This weekend I realised that I had passed the milestone of fifty MMA photography gigs. I thought that this would be worthy of a post to share my thoughts on the matter, how I have progressed and general feelings about the mixed martial arts scene.

I shot my first MMA event at Fury in September 2012 after a rather chance meeting and job for an unconnected article in the local free mag. I went along to the event excited and unsure of what to expect. Th other photographers were welcoming and friendly, I was clueless as I’d not shot in this sort of environment before, urbex and HDR were my staple diet up to that point. I shot with a ‘nifty fifty’ and Canon 550D, the same body that I still use as my No2 camera. I was pleased with my images and managed not to shoot on auto all night. I was pretty much hooked from the off.

Max Nunes- MMA Photography

Max Nunes at my first event.

Since then I’ve shot at events around the country and covered UFC overseas as well as in the UK, been lucky enough to be ‘official photographer’ on a few of them too which has its benefits. A lot of people don’t realise that those of us that support the MMA scene in the UK don’t get paid a penny, sure we make the odd sale of pics, but its by no means anything to write home about. Those that write have even less chance of making any cash at all. As a photographer we have to get to the events, shoot images and spend the best part of a day selecting and processing pictures. Its very time consuming and from start to end getting to an event, shooting and procerssing can take around 24 hours total work.

Lion Fighting Championships - MMA Photography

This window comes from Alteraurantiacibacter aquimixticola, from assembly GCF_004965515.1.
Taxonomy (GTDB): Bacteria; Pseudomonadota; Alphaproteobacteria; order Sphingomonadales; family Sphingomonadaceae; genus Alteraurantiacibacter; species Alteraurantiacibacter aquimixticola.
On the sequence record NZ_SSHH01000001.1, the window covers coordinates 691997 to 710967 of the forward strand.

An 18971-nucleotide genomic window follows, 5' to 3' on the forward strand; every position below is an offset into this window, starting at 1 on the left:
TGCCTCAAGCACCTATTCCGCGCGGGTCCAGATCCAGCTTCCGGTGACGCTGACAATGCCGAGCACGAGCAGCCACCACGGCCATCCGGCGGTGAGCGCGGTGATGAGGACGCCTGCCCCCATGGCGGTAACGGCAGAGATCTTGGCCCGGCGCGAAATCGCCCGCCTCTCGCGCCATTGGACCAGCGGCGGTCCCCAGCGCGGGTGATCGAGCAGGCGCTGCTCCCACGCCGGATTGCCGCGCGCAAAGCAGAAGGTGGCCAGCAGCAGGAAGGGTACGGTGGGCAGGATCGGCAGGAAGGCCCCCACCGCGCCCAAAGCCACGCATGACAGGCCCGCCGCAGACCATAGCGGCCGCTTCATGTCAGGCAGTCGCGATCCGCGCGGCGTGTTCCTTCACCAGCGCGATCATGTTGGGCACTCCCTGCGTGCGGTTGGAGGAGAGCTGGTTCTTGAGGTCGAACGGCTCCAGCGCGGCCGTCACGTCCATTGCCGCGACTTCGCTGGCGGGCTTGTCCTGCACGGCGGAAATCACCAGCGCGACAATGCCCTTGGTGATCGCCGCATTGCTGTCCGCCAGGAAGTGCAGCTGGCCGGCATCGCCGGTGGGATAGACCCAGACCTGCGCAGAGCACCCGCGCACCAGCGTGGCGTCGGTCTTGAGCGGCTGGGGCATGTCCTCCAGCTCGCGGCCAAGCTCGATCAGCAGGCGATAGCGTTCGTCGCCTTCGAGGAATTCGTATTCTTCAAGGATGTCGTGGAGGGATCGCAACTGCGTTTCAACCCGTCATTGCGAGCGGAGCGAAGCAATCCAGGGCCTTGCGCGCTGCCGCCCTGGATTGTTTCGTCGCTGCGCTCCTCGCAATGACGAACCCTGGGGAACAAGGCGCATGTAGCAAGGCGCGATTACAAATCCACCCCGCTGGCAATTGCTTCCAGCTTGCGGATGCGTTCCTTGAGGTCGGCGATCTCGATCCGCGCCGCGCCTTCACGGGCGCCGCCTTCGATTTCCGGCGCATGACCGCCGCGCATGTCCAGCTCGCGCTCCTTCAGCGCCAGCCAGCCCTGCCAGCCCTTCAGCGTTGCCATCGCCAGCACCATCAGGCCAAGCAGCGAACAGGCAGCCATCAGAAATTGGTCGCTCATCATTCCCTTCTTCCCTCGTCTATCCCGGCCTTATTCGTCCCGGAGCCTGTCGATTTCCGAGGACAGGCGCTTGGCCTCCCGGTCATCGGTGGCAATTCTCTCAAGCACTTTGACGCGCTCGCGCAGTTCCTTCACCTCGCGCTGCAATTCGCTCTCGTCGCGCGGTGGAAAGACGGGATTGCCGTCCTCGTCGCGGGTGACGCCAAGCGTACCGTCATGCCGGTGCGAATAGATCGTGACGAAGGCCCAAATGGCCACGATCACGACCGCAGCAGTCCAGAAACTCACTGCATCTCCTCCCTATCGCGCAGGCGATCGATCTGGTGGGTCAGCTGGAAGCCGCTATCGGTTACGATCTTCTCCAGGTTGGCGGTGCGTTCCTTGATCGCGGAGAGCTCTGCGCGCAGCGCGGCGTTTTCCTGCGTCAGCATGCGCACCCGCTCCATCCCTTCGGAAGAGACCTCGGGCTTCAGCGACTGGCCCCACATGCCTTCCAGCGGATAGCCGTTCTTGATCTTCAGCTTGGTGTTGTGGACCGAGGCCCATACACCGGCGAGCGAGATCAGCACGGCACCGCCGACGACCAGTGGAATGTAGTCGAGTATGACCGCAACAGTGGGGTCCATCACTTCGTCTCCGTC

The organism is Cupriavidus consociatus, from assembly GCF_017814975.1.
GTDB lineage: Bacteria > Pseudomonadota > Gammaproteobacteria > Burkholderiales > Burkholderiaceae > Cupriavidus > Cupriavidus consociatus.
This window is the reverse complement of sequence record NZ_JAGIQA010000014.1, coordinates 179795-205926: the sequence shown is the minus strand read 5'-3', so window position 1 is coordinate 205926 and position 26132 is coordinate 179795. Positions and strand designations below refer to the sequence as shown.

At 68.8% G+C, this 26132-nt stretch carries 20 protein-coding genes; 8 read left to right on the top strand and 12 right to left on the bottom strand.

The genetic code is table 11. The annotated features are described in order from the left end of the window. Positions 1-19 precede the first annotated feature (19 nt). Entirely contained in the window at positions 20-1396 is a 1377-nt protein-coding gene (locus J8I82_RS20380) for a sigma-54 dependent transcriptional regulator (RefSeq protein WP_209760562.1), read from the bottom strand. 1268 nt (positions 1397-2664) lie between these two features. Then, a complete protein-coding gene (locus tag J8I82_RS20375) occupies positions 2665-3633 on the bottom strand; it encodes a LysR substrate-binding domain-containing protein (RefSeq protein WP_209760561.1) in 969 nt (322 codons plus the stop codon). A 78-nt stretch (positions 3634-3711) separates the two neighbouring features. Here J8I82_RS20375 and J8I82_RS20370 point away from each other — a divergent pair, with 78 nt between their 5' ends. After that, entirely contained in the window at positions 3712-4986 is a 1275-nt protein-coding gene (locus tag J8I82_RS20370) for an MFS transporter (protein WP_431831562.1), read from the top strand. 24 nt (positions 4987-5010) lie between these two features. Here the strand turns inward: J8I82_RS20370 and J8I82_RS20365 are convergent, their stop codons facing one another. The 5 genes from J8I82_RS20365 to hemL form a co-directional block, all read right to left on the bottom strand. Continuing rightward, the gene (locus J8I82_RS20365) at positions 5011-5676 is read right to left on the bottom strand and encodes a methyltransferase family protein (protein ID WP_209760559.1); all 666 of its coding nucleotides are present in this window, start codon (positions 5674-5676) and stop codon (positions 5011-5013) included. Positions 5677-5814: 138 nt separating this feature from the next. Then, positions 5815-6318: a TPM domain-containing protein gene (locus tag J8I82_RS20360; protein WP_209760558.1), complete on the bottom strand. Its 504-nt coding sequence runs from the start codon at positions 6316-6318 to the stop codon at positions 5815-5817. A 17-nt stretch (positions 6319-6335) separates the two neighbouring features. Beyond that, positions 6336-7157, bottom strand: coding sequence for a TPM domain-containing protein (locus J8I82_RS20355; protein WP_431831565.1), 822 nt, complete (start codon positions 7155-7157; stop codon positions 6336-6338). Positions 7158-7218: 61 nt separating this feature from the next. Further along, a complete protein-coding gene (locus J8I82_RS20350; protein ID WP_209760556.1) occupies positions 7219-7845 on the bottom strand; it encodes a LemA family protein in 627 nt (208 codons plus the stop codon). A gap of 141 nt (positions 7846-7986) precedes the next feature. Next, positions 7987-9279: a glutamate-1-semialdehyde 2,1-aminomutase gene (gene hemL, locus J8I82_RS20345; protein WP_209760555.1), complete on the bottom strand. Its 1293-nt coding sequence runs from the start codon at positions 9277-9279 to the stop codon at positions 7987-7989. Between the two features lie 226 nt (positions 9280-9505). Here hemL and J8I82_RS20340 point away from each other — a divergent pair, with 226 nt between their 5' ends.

Lion Fighting Championships

Initially I was putting up all of my images (unwatermarked) on Facebook, tagging fighters it was great seeing the views and comments rack up sometimes getting more hits than the official photographer. Yes this was a bit of an ego trip and to be honest it felt really good. I’d been doing urbex for a long time but had never had this much praise. I decided to start vending images through the website and made a few sakes, I had a faded watermark at the side of the image so as not to spoil it. However at one event a fighter took low res (shitty quality) screenshots of the full gallery. This ensured that I put a full watermark right across the image to ensure that I got coverage. It wasn’t a decision I took lightly, but it had to be done.

Nick Chapman - MMA Photography

For me, I had a period last year when I fell out of love with the sport. I’d been hailed as one of the best in the UK at one point (something that I am proud of but don’t believe). I shot two events in following weeks, one in Swansea, the next in either Birmingham or Liverpool, I can’t rightly remember. Both took an age to drive to and from and took up the whole weekend. I sold zero pictires and spent over £100 in fuel. This was when I decided that enough was enough and reached tipping point. I decided to reduce the workload and have a bit more me time, a few less miles on the car and a bit more time with my other half who had become an MMA widow.